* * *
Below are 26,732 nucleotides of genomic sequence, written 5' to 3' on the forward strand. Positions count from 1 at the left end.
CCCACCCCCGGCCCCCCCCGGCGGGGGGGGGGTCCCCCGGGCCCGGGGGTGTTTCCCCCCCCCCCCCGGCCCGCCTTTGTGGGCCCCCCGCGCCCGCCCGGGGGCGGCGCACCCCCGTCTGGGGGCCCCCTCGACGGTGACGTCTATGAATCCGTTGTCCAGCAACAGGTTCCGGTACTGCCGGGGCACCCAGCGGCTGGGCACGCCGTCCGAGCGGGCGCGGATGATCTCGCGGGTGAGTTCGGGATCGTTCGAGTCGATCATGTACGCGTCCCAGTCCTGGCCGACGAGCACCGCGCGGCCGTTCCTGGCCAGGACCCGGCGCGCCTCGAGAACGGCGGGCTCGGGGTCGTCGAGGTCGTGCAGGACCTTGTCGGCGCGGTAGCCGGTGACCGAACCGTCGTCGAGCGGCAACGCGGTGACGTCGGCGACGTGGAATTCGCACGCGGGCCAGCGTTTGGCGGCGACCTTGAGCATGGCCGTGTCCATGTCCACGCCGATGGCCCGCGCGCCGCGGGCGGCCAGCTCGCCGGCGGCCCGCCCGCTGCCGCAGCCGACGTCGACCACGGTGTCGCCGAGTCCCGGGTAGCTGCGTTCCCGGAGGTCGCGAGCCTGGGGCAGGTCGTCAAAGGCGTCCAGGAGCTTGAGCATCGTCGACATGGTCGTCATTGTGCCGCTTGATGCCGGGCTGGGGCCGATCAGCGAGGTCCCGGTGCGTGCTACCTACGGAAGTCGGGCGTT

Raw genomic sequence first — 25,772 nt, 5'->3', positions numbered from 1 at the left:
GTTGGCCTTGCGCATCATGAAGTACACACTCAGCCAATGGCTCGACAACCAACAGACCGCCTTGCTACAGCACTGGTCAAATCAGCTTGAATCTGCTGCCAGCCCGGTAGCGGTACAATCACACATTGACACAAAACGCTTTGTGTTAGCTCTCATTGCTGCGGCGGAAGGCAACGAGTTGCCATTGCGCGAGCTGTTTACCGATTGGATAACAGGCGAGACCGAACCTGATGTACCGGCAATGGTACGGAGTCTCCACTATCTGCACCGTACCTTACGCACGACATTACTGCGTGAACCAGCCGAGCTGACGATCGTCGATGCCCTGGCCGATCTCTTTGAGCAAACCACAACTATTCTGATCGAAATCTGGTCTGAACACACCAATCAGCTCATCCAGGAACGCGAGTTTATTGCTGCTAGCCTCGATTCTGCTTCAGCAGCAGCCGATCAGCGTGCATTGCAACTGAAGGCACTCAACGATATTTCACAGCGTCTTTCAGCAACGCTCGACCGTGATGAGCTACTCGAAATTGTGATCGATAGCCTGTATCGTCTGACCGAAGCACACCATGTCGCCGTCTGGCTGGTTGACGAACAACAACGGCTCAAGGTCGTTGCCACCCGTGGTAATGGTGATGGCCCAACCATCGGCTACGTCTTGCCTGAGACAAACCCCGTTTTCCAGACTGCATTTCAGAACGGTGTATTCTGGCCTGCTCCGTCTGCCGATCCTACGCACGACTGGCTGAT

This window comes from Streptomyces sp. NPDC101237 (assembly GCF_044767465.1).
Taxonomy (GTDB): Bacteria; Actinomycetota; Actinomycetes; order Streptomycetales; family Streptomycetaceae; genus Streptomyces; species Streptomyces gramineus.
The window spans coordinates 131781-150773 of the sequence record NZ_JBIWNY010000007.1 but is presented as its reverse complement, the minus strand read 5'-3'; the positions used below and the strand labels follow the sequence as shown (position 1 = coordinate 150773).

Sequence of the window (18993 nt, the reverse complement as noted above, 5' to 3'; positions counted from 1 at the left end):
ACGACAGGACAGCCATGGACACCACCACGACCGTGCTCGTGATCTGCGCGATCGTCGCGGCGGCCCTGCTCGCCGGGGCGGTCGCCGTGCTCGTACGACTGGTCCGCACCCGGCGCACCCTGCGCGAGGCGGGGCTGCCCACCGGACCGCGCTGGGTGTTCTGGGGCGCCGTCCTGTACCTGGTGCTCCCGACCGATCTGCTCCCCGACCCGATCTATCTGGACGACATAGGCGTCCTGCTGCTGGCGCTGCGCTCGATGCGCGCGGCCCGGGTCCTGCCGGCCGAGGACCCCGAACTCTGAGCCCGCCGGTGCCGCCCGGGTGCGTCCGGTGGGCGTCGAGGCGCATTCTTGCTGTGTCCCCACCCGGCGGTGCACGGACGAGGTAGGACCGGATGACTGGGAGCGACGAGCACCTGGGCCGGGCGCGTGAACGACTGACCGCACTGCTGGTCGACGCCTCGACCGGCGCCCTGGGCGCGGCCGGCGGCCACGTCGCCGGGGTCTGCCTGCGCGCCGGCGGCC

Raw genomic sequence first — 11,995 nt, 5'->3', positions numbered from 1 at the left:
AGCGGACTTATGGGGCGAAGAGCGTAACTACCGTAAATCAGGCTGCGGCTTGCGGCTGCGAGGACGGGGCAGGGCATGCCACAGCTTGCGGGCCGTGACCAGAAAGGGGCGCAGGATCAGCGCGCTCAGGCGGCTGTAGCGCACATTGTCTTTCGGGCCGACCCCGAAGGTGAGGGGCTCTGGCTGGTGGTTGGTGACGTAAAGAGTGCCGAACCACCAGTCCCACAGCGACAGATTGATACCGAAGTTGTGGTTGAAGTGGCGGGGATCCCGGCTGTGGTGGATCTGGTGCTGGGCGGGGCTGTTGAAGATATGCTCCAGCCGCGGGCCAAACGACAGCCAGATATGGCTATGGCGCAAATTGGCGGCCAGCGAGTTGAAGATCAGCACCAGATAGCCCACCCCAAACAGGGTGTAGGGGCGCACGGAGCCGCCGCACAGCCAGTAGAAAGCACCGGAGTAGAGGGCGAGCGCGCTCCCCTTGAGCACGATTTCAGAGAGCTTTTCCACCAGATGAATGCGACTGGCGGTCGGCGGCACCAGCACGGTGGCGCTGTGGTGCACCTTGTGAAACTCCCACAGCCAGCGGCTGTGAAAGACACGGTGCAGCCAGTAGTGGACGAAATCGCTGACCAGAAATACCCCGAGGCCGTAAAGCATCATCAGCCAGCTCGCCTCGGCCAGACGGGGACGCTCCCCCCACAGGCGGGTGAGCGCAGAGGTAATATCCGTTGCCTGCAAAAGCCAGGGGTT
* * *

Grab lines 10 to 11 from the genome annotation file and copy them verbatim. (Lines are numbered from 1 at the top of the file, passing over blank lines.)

Raw genomic sequence first — 11,995 nt, 5'->3', positions numbered from 1 at the left:
AGCGGACTTATGGGGCGAAGAGCGTAACTACCGTAAATCAGGCTGCGGCTTGCGGCTGCGAGGACGGGGCAGGGCATGCCACAGCTTGCGGGCCGTGACCAGAAAGGGGCGCAGGATCAGCGCGCTCAGGCGGCTGTAGCGCACATTGTCTTTCGGGCCGACCCCGAAGGTGAGGGGCTCTGGCTGGTGGTTGGTGACGTAAAGAGTGCCGAACCACCAGTCCCACAGCGACAGATTGATACCGAAGTTGTGGTTGAAGTGGCGGGGATCCCGGCTGTGGTGGATCTGGTGCTGGGCGGGGCTGTTGAAGATATGCTCCAGCCGCGGGCCAAACGACAGCCAGATATGGCTATGGCGCAAATTGGCGGCCAGCGAGTTGAAGATCAGCACCAGATAGCCCACCCCAAACAGGGTGTAGGGGCGCACGGAGCCGCCGCACAGCCAGTAGAAAGCACCGGAGTAGAGGGCGAGCGCGCTCCCCTTGAGCACGATTTCAGAGAGCTTTTCCACCAGATGAATGCGACTGGCGGTCGGCGGCACCAGCACGGTGGCGCTGTGGTGCACCTTGTGAAACTCCCACAGCCAGCGGCTGTGAAAGACACGGTGCAGCCAGTAGTGGACGAAATCGCTGACCAGAAATACCCCGAGGCCGTAAAGCATCATCAGCCAGCTCGCCTCGGCCAGACGGGGACGCTCCCCCCACAGGCGGGTGAGCGCAGAGGTAATATCCGTTGCCTGCAAAAGCCAGGGGTT